Vienna Convention on Road Traffic

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Convention on Road Traffic
Vienna Convention on Road Traffic.svg
Participation in the Vienna Convention on Road Traffic
Signed8 November 1968
LocationVienna
Effective21 May 1977
Signatories36
Parties
DepositaryUN Secretary-General
LanguagesEnglish, French, Chinese, Russian and Spanish
Vienna Convention on Road Traffic at Wikisource

The Convention on Road Traffic, commonly known as the Vienna Convention on Road Traffic, is an international treaty designed to facilitate international road traffic and to increase road safety by establishing standard traffic rules among the contracting parties. The convention was agreed upon at the United Nations Economic and Social Council's Conference on Road Traffic (7 October – 8 November 1968) and concluded in Vienna on 8 November 1968. It came into force on 21 May 1977. This conference also produced the Convention on Road Signs and Signals.The Convention had amendments on 3 September 1993 and 28 March 2006. There is a European Agreement supplementing the Convention on Road Traffic (1968), which was concluded in Geneva, on 1 May 1971.

Contracting parties[edit]

The Vienna Convention on Road Traffic was concluded at Vienna on 8 November 1968. Since its entry into force on 21 May 1977, in signatory countries ("Contracting Parties") it replaces previous road traffic conventions, notably the 1949 Geneva Convention on Road Traffic, in accordance with Article 48 of the Convention. The convention has been ratified by 78 countries, but those who have not ratified the convention may still be parties to the 1949 Geneva Convention on Road Traffic. Ireland, Canada, the United States, Cyprus, Iceland, Malta, China and Malaysia are examples of non-signatory countries.

Short-term tourists are not permitted to bring cars into China. All foreign-registered vehicles in China must display a Chinese vehicle registration plate. In Malaysia, foreign registered vehicles are required to adhere to Malaysian window tint limit regulations or will be denied entry into Malaysia.[2]

Cross-border vehicles[edit]

Distinguishing sign of the State of registration as a separate sign and as a field incorporated into the vehicle registration plate. D denotes Deutschland (Germany), N denotes Norge (Norway) and BY denotes Belarus.

One of the main benefits of the convention for motorists is the obligation on signatory countries to recognize the legality of vehicles from other signatory countries. The following requirements must be met when driving outside the country of registration:

  • Cars must display their registration number at the front and rear, even if legislation in the jurisdiction of registration does not require a front vehicle registration plate on cars. Motorcycles need to display their registration number only at the rear. Registration numbers must be composed either of numerals or of numerals and letters. They must be displayed in capital Latin characters and Arabic numerals. In addition to this, the registration number may optionally be displayed in a different alphabet.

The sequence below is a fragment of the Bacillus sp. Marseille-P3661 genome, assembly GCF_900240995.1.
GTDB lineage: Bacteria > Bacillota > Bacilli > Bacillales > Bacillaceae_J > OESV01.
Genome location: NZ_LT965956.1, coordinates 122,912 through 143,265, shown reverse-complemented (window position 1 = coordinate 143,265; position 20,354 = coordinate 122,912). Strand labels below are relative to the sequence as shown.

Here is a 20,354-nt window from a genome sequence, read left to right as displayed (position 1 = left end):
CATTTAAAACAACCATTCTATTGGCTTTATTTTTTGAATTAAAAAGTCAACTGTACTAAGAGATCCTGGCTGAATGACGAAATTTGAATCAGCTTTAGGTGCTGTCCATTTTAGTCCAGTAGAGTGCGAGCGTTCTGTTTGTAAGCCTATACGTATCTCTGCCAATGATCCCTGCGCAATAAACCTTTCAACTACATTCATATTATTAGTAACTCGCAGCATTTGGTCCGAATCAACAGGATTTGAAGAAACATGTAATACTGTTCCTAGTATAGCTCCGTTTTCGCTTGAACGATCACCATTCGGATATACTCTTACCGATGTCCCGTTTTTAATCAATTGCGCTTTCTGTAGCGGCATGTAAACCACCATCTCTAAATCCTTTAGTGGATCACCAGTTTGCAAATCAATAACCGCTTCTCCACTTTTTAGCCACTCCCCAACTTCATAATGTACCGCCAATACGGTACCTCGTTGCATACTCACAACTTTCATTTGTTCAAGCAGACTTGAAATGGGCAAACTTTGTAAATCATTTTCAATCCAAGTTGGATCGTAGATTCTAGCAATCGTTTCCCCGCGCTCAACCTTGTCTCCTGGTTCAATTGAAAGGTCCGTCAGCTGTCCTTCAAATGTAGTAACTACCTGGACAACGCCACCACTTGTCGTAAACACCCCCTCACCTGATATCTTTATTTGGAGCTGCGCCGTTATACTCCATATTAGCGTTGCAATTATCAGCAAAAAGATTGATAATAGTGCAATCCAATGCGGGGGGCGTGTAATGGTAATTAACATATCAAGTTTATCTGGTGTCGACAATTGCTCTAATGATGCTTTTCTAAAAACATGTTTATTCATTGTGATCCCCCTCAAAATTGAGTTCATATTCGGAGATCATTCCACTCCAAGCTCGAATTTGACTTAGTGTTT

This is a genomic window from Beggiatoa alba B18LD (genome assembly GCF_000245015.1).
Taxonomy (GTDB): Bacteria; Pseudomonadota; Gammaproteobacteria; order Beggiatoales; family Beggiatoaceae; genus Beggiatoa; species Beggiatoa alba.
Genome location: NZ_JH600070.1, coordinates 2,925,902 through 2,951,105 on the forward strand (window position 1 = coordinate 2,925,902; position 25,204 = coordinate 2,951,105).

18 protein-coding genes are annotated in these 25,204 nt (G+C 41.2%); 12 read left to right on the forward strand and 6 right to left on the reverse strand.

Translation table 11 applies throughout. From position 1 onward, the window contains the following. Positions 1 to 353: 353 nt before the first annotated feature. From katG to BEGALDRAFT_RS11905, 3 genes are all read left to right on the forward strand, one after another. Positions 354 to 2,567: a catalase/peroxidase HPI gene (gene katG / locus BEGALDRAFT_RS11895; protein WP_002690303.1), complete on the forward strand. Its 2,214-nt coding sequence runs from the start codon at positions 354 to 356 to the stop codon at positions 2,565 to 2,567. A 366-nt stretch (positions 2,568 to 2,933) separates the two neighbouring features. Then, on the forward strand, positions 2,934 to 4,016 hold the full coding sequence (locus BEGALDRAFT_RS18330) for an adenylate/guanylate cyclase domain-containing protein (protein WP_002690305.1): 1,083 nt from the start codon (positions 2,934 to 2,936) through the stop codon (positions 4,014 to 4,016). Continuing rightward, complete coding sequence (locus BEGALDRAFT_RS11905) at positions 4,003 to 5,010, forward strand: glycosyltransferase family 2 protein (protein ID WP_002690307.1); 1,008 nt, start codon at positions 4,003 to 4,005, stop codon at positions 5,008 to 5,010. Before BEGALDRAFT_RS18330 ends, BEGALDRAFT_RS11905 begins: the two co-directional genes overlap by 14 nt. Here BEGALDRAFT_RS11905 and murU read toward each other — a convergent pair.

• A distinguishing sign of the country of registration must be displayed on the rear of the vehicle. This sign may either be placed separately from the registration plate or may be incorporated into the vehicle registration plate. When the distinguishing sign is incorporated into the registration plate, it must also appear on the front registration plate of the vehicle.[citation needed]
  • The physical requirements for the separate sign are defined in Annex 3 of the Vienna Convention on Road Traffic, which states that the letters shall be in black on a white background having the shape of an ellipse with the major axis horizontal. The distinguishing sign should not be affixed in such a way that it could be confused with the registration number or impair its legibility. When the distinguishing sign is incorporated into the registration plate, it must also appear on the front registration plate of the vehicle, and may be supplemented with the flag or emblem of the national state, or the emblem of the regional economic integration organization to which the country belongs. The distinguishing sign should be displayed on the far left or far right on the registration plate. When a symbol/flag/emblem is also displayed, the distinguishing sign shall obligatory be placed on the far left on the plate. The distinguishing sign shall be positioned so to be easy identifiable and so that it cannot be confused with the registration number or impair its legibility. The distinguishing sign shall therefore be at least a different color from the registration number, or have a different background color to that reserved for the registration number, or be clearly separated from the registration number, preferably with a line.[3]
    • In practice, the requirement to display a distinguishing sign, as defined in the Vienna Convention on Road Traffic, is mutually waived between some countries, for example within the European Economic Area, for vehicles with license plates in the common EU format (which satisfies the requirements of the Vienna Convention on Road Traffic, and hence are also valid in non-EU countries signatory to the convention) issued in EU member states,[4] and between Canada, the United States, and Mexico (where the province, state, or district of registration is usually embossed or surface-printed on the vehicle registration plate).
  • The vehicle must meet all technical requirements to be legal for road use in the country of registration. Any conflicting technical requirements (e.g., right-hand-drive or left-hand-drive) in the signatory country where the vehicle is being driven do not apply.
  • The driver must carry the vehicle's registration certificate, and if the vehicle is not registered in the name of an occupant of the vehicle (e.g., a hire car), proof of the driver's right to be in possession of the vehicle.

The convention also addresses minimum mechanical and safety equipment needed to be on board and defines an identification mark (Annex 4) to identify the origin of the vehicle.

Vienna Convention and autonomous driving[edit]

One of the fundamental principles of the Convention has been the concept that a driver is always fully in control and responsible for the behavior of a vehicle in traffic.[5] This requirement is challenged by the development of technology for collision avoidance systems and autonomous driving.[citation needed]

International Driving Permit[edit]

The Vienna Convention on Road Traffic is the newest of three conventions that governs International Driving Permits. The other two are the 1926 Paris International Convention relative to Motor Traffic and the 1949 Geneva Convention on Road Traffic. When a state is contracting to more than one convention, the newest one terminate and replace previous ones in relation between those states.